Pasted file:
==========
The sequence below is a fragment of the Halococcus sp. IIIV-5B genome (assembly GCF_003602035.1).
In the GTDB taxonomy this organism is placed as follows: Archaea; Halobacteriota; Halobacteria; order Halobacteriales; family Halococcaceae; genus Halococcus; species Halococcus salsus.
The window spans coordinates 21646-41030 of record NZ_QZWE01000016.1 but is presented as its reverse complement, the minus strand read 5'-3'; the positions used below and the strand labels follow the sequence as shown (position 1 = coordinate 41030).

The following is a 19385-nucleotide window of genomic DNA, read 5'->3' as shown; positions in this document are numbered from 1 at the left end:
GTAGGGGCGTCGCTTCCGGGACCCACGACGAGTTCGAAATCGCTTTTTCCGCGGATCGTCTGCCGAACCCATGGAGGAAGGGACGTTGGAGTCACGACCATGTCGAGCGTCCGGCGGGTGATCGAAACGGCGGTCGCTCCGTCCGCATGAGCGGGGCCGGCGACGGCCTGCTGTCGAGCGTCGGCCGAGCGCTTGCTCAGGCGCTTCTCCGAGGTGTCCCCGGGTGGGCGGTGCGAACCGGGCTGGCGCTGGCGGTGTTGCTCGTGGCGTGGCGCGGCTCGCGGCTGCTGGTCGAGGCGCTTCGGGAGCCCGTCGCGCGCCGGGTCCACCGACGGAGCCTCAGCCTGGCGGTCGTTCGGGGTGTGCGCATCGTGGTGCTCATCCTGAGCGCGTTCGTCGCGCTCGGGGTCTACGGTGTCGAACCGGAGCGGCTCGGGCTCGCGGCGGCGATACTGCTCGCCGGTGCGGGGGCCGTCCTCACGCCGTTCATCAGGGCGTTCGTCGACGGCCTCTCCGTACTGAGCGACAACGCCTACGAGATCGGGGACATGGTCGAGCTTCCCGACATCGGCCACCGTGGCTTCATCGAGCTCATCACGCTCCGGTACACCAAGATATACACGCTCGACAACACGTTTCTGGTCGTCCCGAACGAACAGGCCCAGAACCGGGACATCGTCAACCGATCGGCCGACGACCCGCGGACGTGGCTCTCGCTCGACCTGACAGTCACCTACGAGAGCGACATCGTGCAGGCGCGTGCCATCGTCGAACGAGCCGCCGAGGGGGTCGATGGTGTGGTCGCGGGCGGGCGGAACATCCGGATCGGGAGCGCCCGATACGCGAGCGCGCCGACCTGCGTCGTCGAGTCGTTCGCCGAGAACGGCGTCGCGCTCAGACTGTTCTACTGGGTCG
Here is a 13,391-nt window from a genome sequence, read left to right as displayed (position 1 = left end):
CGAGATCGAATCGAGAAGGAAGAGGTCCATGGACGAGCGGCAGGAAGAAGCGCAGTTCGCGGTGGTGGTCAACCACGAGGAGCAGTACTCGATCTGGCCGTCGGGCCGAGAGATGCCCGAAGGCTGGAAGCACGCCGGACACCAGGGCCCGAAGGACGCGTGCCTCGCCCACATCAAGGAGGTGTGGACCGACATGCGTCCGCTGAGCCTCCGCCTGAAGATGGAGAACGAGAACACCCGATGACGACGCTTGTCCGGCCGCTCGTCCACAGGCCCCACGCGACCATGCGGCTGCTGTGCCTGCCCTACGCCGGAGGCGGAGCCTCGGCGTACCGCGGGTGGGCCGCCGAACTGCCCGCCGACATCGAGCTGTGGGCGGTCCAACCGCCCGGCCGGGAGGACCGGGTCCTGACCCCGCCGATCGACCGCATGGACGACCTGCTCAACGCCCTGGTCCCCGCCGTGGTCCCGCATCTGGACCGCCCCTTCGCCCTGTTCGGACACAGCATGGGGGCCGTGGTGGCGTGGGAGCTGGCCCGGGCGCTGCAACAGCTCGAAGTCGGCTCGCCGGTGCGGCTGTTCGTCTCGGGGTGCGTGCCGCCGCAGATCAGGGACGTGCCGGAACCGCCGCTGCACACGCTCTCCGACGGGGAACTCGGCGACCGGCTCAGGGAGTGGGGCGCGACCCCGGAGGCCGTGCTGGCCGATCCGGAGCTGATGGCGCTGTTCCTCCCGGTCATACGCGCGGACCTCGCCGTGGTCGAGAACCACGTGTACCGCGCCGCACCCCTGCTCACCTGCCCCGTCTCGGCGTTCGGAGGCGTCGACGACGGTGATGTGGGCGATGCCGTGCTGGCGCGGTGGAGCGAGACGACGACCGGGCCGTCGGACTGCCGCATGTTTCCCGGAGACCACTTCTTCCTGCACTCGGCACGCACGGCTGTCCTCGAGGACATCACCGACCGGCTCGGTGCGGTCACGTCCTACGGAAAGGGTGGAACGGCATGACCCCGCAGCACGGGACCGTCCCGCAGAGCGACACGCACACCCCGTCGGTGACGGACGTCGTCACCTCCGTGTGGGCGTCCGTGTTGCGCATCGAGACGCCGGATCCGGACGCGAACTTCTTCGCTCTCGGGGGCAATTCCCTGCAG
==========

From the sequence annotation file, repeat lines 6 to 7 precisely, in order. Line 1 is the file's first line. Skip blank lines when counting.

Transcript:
Here is a 13,391-nt window from a genome sequence, read left to right as displayed (position 1 = left end):
CGAGATCGAATCGAGAAGGAAGAGGTCCATGGACGAGCGGCAGGAAGAAGCGCAGTTCGCGGTGGTGGTCAACCACGAGGAGCAGTACTCGATCTGGCCGTCGGGCCGAGAGATGCCCGAAGGCTGGAAGCACGCCGGACACCAGGGCCCGAAGGACGCGTGCCTCGCCCACATCAAGGAGGTGTGGACCGACATGCGTCCGCTGAGCCTCCGCCTGAAGATGGAGAACGAGAACACCCGATGACGACGCTTGTCCGGCCGCTCGTCCACAGGCCCCACGCGACCATGCGGCTGCTGTGCCTGCCCTACGCCGGAGGCGGAGCCTCGGCGTACCGCGGGTGGGCCGCCGAACTGCCCGCCGACATCGAGCTGTGGGCGGTCCAACCGCCCGGCCGGGAGGACCGGGTCCTGACCCCGCCGATCGACCGCATGGACGACCTGCTCAACGCCCTGGTCCCCGCCGTGGTCCCGCATCTGGACCGCCCCTTCGCCCTGTTCGGACACAGCATGGGGGCCGTGGTGGCGTGGGAGCTGGCCCGGGCGCTGCAACAGCTCGAAGTCGGCTCGCCGGTGCGGCTGTTCGTCTCGGGGTGCGTGCCGCCGCAGATCAGGGACGTGCCGGAACCGCCGCTGCACACGCTCTCCGACGGGGAACTCGGCGACCGGCTCAGGGAGTGGGGCGCGACCCCGGAGGCCGTGCTGGCCGATCCGGAGCTGATGGCGCTGTTCCTCCCGGTCATACGCGCGGACCTCGCCGTGGTCGAGAACCACGTGTACCGCGCCGCACCCCTGCTCACCTGCCCCGTCTCGGCGTTCGGAGGCGTCGACGACGGTGATGTGGGCGATGCCGTGCTGGCGCGGTGGAGCGAGACGACGACCGGGCCGTCGGACTGCCGCATGTTTCCCGGAGACCACTTCTTCCTGCACTCGGCACGCACGGCTGTCCTCGAGGACATCACCGACCGGCTCGGTGCGGTCACGTCCTACGGAAAGGGTGGAACGGCATGACCCCGCAGCACGGGACCGTCCCGCAGAGCGACACGCACACCCCGTCGGTGACGGACGTCGTCACCTCCGTGTGGGCGTCCGTGTTGCGCATCGAGACGCCGGATCCGGACGCGAACTTCTTCGCTCTCGGGGGCAATTCCCTGCAG